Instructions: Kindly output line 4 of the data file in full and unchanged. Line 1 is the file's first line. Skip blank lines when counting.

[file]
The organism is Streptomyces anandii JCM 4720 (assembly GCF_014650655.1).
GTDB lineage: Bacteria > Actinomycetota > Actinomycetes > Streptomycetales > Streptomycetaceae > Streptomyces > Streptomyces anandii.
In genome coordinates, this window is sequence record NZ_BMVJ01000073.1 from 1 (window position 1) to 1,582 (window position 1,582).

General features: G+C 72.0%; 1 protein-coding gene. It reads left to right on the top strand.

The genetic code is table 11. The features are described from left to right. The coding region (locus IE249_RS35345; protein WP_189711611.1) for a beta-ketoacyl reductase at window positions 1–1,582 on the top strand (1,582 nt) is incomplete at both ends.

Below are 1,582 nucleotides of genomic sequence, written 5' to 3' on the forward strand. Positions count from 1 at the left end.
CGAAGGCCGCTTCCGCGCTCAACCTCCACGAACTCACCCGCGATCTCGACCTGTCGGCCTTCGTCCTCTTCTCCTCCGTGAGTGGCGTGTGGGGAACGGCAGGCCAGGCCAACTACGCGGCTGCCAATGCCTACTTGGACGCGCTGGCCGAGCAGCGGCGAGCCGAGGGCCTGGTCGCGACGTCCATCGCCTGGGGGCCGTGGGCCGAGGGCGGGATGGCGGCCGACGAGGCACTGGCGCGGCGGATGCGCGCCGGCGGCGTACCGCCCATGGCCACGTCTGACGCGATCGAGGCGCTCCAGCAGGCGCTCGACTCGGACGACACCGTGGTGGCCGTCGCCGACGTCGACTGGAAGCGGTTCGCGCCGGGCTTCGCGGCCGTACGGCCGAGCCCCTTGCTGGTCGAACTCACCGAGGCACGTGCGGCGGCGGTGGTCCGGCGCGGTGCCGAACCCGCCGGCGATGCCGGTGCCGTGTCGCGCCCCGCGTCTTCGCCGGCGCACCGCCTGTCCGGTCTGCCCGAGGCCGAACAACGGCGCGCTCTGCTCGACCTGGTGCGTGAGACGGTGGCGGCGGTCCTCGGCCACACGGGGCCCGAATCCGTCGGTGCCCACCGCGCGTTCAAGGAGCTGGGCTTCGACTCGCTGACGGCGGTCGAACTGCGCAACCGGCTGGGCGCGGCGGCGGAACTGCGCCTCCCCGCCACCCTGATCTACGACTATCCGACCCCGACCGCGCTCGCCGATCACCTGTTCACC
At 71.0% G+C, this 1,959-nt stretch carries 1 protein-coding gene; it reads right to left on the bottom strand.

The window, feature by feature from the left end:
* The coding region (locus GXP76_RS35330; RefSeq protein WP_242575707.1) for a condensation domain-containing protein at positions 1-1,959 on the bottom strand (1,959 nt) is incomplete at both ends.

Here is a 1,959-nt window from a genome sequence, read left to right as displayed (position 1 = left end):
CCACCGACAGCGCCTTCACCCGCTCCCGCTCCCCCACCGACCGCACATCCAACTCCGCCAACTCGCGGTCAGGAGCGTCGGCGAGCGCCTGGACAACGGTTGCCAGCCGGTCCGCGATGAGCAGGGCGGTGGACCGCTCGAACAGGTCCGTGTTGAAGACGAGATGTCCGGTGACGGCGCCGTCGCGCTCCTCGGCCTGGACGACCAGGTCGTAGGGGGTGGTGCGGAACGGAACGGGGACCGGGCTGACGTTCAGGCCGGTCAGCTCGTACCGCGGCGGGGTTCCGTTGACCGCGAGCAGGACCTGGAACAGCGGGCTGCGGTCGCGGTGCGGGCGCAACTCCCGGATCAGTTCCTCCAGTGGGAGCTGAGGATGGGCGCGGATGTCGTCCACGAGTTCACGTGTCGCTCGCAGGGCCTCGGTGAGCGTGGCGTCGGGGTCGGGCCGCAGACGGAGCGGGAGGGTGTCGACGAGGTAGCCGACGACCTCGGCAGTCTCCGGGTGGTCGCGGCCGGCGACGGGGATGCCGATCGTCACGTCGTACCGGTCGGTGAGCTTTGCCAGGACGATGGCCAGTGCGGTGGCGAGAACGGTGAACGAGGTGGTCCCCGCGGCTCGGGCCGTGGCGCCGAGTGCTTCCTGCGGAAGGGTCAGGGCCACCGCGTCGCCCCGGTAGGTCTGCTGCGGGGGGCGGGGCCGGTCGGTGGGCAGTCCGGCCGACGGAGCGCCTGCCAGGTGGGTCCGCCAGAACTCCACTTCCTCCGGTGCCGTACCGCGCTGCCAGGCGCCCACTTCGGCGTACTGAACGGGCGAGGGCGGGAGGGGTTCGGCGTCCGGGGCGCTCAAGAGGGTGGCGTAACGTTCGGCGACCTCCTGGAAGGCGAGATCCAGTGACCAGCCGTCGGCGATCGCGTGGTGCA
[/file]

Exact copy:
General features: G+C 72.0%; 1 protein-coding gene. It reads left to right on the top strand.